This novel really speaks to adults in their twenties and thirties who are struggling to break the monotony of their nine-to-five lives. Ophelia says it best, “Just as school felt like a purgatory where they busied themselves colouring, reading, revising, and testing, her career was more of the same. It was never meant to be her holy grail of purpose or source of happiness. It was one aspect of her life…”

As an FYI: after reading the first chapter, which ended mid-sentence, I thought the e-book hadn’t downloaded correctly, therefore I checked Amazon and “Clicked to Look Inside,” and realized it had downloaded correctly. After reading chapter two, I realized that Ophelia, one of the main characters, had been dreaming during the first chapter.

* I reviewed this book for Book Hub Inc.,an independent book and ebook publishing, marketing, and distribution company. If you’re interested in reviewing books (and in exchange receiving the free ebook):  http://bookhubinc.wordpress.com/2013/01/14/looking-for-book-reviewers/

A. S. King- Ask the Passengers

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Astrid Jones is good at keeping secrets. Some of those secrets include: Astrid’s best friend Kristina is gay. Kristina’s “boyfriend” Justin is gay. Her father smokes pot. She lies on a picnic table in her backyard and sends love to airline passengers. She has faux conversations with Socrates. But she holds the biggest secret from herself…

“Every airplane, no matter how far it is up there, I send love to it. I picture the people in their seats with their plastic cups of soda or orange juice or Scotch, and I love them.” – Astrid

I love the idea of sending love to airline passengers and the possibility that they’re sending love right back. I have a feeling that I’ll send love the next time I spot an airplane.

Astrid also sends silent- snarky-love to people who say silly things. When her parents are pressuring her to give them a “yes or no” answer, she thinks, “I can give you a leave me the hell alone why does it matter so damn much and it’s none of your goddamn business. Love you.”

Astrid’s snarky-love reminds me of the “Thankful Lists” my friend Chera and I write. We’ve been friends for like thirteen years, and pen pals for most of them. Most of our letters include a “Thankful List” but it’s one-hundred-percent snarky. For example: I’m thankful that my seat belt buckle sensor cost $250 which I had to pay for so my car would pass inspection. I’m thankful for my in-laws. (My step dad calls in-laws out-laws) I’m thankful for Monday morning because I missed work so much that I was tempted to break in on Saturday….

Astrid’s silent- snarky- love to her mother: “Claire, I am not sending any love to you because you are a horrible person right now. Who made you eat bitch for lunch? Who poured you a tall bitch beer float? Who sprinkled bacon bitch on your salad?”

It’s impossible to not like Astrid. She reminds me so much of me when I was a teenager and still am as an adult – sending-silent-snarky love…

Shannon Thompson- Minutes Before Sunset

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“Minutes Before Sunset,” the first book of the Timely Death Series, flips the “Dark is Evil/ Light is Good” archetype.

Seventeen-year-old Shoman (known as Eric to the surrounding humans) is a Shade, a descendant of the dark side, and his eighteenth birthday is fast approaching. But instead of cake, ice cream, and balloons, Shoman will fight Darthon, the descendant of the dark, and only one of them will survive.

To complicate matters, Shoman meets a mysterious girl who he assumes is a Shade, and he can’t seem to stay away from her even though: “Her kiss could kill us, and my consent signed our death certificate selfishly and without control.”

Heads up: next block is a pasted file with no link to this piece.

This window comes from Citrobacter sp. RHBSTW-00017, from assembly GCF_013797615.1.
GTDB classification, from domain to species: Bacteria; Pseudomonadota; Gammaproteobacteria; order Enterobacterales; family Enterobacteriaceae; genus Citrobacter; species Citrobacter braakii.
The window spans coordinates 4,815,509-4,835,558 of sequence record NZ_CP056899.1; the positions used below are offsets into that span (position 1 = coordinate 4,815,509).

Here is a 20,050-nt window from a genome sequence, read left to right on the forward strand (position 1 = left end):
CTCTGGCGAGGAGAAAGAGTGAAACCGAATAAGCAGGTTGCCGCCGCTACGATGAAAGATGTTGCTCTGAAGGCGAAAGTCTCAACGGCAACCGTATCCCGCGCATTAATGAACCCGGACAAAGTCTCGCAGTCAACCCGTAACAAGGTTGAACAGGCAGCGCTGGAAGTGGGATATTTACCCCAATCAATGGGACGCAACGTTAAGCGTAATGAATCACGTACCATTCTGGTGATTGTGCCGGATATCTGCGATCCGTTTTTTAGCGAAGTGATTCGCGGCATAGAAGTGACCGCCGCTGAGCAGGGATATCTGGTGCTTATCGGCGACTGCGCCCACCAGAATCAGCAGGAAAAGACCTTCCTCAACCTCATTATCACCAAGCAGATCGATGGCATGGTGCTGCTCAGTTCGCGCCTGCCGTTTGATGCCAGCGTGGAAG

Shoman and the nameless Shade fall in love slowly and naturally. According to Shoman, “I loved how she curled up under my arm, how she seemed to fit into the space as if it was meant for her.”

I won’t give away the ending but I will say that it reminds me a bit of “Eternal Sunshine of the Spotless Mind,” which is one of my favorite movies.

I can’t wait to read the sequel, “Seconds Before Sunrise,” (Fall of 2013).

Check out Shannon Thompson’s insightful blog:

http://shannonathompson.com/

Hanna Rosin- The End of Men and the Rise of Women

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“In this bold and inspired dispatch, Rosin upends the common platitudes of contemporary sexual politics with a deeply reported meditation from the unexpected frontiers of our rapidly changing culture.” –Katie Roiphe, author of The Morning After and Uncommon Arrangements

Some interesting points from The End of Men and the Rise of Women include:

  • In the US, for every two men who will receive a BA this year, three women will do the same.
  • Women earn almost sixty percent of all bachelor’s degrees.
  • In the middle class, the discrepancy between men and women is the greatest.
  • The attributes desired today in the workforce are more naturally female traits. They include: social intelligence, open communication, and the ability to sit still and follow.

According to the BEM Sex Role Inventory, (developed by Dr. Sandra Lipsitz Bem, 1971) which is based on gender stereotypes, each of us fits into a category including masculine, feminine, androgynous, and undifferentiated. I answered the sixty-question and wasn’t surprised by the results. 66.667 % of my personality traits are considered masculine.

http://garote.bdmonkeys.net/bsri.html

As a counselor at a large middle school, I attend a lot of parent-teacher conferences and I can honestly say that the majority of our conferences are for male students. Common school issues for male students include: staying organized, remembering to turn in homework and class work assignments, keeping their lockers clean, focusing, raising their hands instead of shouting out in class, staying in their seats, bringing materials to class (especially pencils), studying, and writing their assignments in our school issued agendas. Female students struggle with the same things, only to a lesser extent. Each Thursday I offer five organization groups (one for each of our sixth grade teams). I currently have 33 boys and 3 girls who attend.

Regardless, some things that seem to help male and female students are:

*Studying in the same place (and if possible at the same time) each day. A lot of students prefer completing homework at the dining/kitchen table because they feel distracted in their bedrooms.

*Having all of the necessary supplies nearby. (And no cell phones).

*Quizzing parents/siblings, etc. instead of the other way around. It seems to help for students to teach their parents/siblings.

*Writing things down several times (for example vocabulary words)

*Speaking out loud and/or pacing (It sounds strange but this strategy helped me so much during high school and college!)

*Kitchen timers work well, especially in 25 minute increments. Then after each 25 minutes, there should be a 3-5 minute break.

I’d have ______ review his/ her notes and/or read each evening for a half hour to an hour, when he/ she doesn’t have any homework.

Hanna Rosin is a senior editor at The Atlantic and a founder of DoubleX, Slate’s women’s section. She’s also written for The New Yorker, The New York Times, GQ, The New Republic, and The Washington Post.